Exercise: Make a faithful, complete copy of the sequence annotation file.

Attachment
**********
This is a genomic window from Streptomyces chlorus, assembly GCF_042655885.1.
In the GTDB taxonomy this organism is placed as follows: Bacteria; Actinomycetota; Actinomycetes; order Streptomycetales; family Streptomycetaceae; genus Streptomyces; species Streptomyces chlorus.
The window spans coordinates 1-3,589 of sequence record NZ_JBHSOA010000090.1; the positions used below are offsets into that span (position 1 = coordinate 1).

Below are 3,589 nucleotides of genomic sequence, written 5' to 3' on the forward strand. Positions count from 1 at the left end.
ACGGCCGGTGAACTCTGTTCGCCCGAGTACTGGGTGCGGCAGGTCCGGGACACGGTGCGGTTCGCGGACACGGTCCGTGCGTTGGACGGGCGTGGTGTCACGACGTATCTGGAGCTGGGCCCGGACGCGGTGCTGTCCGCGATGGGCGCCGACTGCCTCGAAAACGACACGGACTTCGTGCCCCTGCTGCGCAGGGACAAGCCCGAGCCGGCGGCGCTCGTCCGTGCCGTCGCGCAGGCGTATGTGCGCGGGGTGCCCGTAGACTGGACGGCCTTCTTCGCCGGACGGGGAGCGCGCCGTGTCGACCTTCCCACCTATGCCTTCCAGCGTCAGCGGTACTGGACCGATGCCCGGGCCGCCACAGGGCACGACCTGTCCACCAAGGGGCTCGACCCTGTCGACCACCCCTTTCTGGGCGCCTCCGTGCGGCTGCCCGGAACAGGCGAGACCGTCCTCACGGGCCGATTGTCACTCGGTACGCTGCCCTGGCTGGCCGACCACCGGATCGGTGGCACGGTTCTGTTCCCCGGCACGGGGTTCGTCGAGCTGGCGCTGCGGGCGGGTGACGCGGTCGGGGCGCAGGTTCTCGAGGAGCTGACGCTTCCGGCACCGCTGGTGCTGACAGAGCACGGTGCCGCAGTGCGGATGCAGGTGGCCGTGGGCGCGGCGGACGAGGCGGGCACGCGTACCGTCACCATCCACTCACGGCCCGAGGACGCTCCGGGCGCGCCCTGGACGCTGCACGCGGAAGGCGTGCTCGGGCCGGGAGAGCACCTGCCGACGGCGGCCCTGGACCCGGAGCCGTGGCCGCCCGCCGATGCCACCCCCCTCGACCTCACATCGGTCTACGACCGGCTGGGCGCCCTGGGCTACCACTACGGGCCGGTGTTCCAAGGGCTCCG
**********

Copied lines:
This is a genomic window from Streptomyces chlorus, assembly GCF_042655885.1.
In the GTDB taxonomy this organism is placed as follows: Bacteria; Actinomycetota; Actinomycetes; order Streptomycetales; family Streptomycetaceae; genus Streptomyces; species Streptomyces chlorus.
The window spans coordinates 1-3,589 of sequence record NZ_JBHSOA010000090.1; the positions used below are offsets into that span (position 1 = coordinate 1).

Below are 3,589 nucleotides of genomic sequence, written 5' to 3' on the forward strand. Positions count from 1 at the left end.
ACGGCCGGTGAACTCTGTTCGCCCGAGTACTGGGTGCGGCAGGTCCGGGACACGGTGCGGTTCGCGGACACGGTCCGTGCGTTGGACGGGCGTGGTGTCACGACGTATCTGGAGCTGGGCCCGGACGCGGTGCTGTCCGCGATGGGCGCCGACTGCCTCGAAAACGACACGGACTTCGTGCCCCTGCTGCGCAGGGACAAGCCCGAGCCGGCGGCGCTCGTCCGTGCCGTCGCGCAGGCGTATGTGCGCGGGGTGCCCGTAGACTGGACGGCCTTCTTCGCCGGACGGGGAGCGCGCCGTGTCGACCTTCCCACCTATGCCTTCCAGCGTCAGCGGTACTGGACCGATGCCCGGGCCGCCACAGGGCACGACCTGTCCACCAAGGGGCTCGACCCTGTCGACCACCCCTTTCTGGGCGCCTCCGTGCGGCTGCCCGGAACAGGCGAGACCGTCCTCACGGGCCGATTGTCACTCGGTACGCTGCCCTGGCTGGCCGACCACCGGATCGGTGGCACGGTTCTGTTCCCCGGCACGGGGTTCGTCGAGCTGGCGCTGCGGGCGGGTGACGCGGTCGGGGCGCAGGTTCTCGAGGAGCTGACGCTTCCGGCACCGCTGGTGCTGACAGAGCACGGTGCCGCAGTGCGGATGCAGGTGGCCGTGGGCGCGGCGGACGAGGCGGGCACGCGTACCGTCACCATCCACTCACGGCCCGAGGACGCTCCGGGCGCGCCCTGGACGCTGCACGCGGAAGGCGTGCTCGGGCCGGGAGAGCACCTGCCGACGGCGGCCCTGGACCCGGAGCCGTGGCCGCCCGCCGATGCCACCCCCCTCGACCTCACATCGGTCTACGACCGGCTGGGCGCCCTGGGCTACCACTACGGGCCGGTGTTCCAAGGGCTCCG